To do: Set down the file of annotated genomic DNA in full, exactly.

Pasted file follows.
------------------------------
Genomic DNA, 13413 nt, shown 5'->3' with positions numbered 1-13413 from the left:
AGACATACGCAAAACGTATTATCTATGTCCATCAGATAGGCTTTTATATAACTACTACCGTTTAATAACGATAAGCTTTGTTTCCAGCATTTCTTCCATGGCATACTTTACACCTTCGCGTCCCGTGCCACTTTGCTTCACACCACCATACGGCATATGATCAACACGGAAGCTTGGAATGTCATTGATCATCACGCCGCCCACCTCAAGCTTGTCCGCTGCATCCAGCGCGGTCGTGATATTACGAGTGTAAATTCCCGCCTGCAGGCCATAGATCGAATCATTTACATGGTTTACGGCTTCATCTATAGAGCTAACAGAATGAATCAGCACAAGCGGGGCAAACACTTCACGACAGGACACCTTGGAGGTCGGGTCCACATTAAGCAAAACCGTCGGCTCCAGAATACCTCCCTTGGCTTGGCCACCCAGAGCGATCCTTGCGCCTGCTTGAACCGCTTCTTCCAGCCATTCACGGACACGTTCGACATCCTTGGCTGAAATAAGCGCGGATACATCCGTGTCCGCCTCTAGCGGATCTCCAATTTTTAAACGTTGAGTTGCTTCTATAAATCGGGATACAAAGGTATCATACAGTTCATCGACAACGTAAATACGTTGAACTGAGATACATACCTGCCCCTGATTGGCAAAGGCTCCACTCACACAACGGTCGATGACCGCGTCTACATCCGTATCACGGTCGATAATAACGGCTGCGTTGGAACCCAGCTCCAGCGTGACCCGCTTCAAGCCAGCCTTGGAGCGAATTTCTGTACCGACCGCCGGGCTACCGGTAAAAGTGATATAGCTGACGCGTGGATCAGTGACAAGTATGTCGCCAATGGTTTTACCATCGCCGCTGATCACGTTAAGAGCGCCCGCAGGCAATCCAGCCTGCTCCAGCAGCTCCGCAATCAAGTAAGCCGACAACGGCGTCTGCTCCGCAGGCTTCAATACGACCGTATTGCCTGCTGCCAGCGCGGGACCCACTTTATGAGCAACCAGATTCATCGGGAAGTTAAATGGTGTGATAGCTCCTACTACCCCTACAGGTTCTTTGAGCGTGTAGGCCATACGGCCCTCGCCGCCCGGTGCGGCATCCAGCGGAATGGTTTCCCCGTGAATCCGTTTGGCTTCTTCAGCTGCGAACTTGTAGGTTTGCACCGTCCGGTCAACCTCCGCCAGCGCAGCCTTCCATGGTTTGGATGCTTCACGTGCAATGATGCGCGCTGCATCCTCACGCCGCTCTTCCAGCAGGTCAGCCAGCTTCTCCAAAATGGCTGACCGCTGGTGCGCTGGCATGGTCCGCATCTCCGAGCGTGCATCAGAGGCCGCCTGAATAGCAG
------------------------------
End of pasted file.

Genomic DNA, 13413 nt, shown 5'->3' with positions numbered 1-13413 from the left:
AGACATACGCAAAACGTATTATCTATGTCCATCAGATAGGCTTTTATATAACTACTACCGTTTAATAACGATAAGCTTTGTTTCCAGCATTTCTTCCATGGCATACTTTACACCTTCGCGTCCCGTGCCACTTTGCTTCACACCACCATACGGCATATGATCAACACGGAAGCTTGGAATGTCATTGATCATCACGCCGCCCACCTCAAGCTTGTCCGCTGCATCCAGCGCGGTCGTGATATTACGAGTGTAAATTCCCGCCTGCAGGCCATAGATCGAATCATTTACATGGTTTACGGCTTCATCTATAGAGCTAACAGAATGAATCAGCACAAGCGGGGCAAACACTTCACGACAGGACACCTTGGAGGTCGGGTCCACATTAAGCAAAACCGTCGGCTCCAGAATACCTCCCTTGGCTTGGCCACCCAGAGCGATCCTTGCGCCTGCTTGAACCGCTTCTTCCAGCCATTCACGGACACGTTCGACATCCTTGGCTGAAATAAGCGCGGATACATCCGTGTCCGCCTCTAGCGGATCTCCAATTTTTAAACGTTGAGTTGCTTCTATAAATCGGGATACAAAGGTATCATACAGTTCATCGACAACGTAAATACGTTGAACTGAGATACATACCTGCCCCTGATTGGCAAAGGCTCCACTCACACAACGGTCGATGACCGCGTCTACATCCGTATCACGGTCGATAATAACGGCTGCGTTGGAACCCAGCTCCAGCGTGACCCGCTTCAAGCCAGCCTTGGAGCGAATTTCTGTACCGACCGCCGGGCTACCGGTAAAAGTGATATAGCTGACGCGTGGATCAGTGACAAGTATGTCGCCAATGGTTTTACCATCGCCGCTGATCACGTTAAGAGCGCCCGCAGGCAATCCAGCCTGCTCCAGCAGCTCCGCAATCAAGTAAGCCGACAACGGCGTCTGCTCCGCAGGCTTCAATACGACCGTATTGCCTGCTGCCAGCGCGGGACCCACTTTATGAGCAACCAGATTCATCGGGAAGTTAAATGGTGTGATAGCTCCTACTACCCCTACAGGTTCTTTGAGCGTGTAGGCCATACGGCCCTCGCCGCCCGGTGCGGCATCCAGCGGAATGGTTTCCCCGTGAATCCGTTTGGCTTCTTCAGCTGCGAACTTGTAGGTTTGCACCGTCCGGTCAACCTCCGCCAGCGCAGCCTTCCATGGTTTGGATGCTTCACGTGCAATGATGCGCGCTGCATCCTCACGCCGCTCTTCCAGCAGGTCAGCCAGCTTCTCCAAAATGGCTGACCGCTGGTGCGCTGGCATGGTCCGCATCTCCGAGCGTGCATCAGAGGCCGCCTGAATAGCAG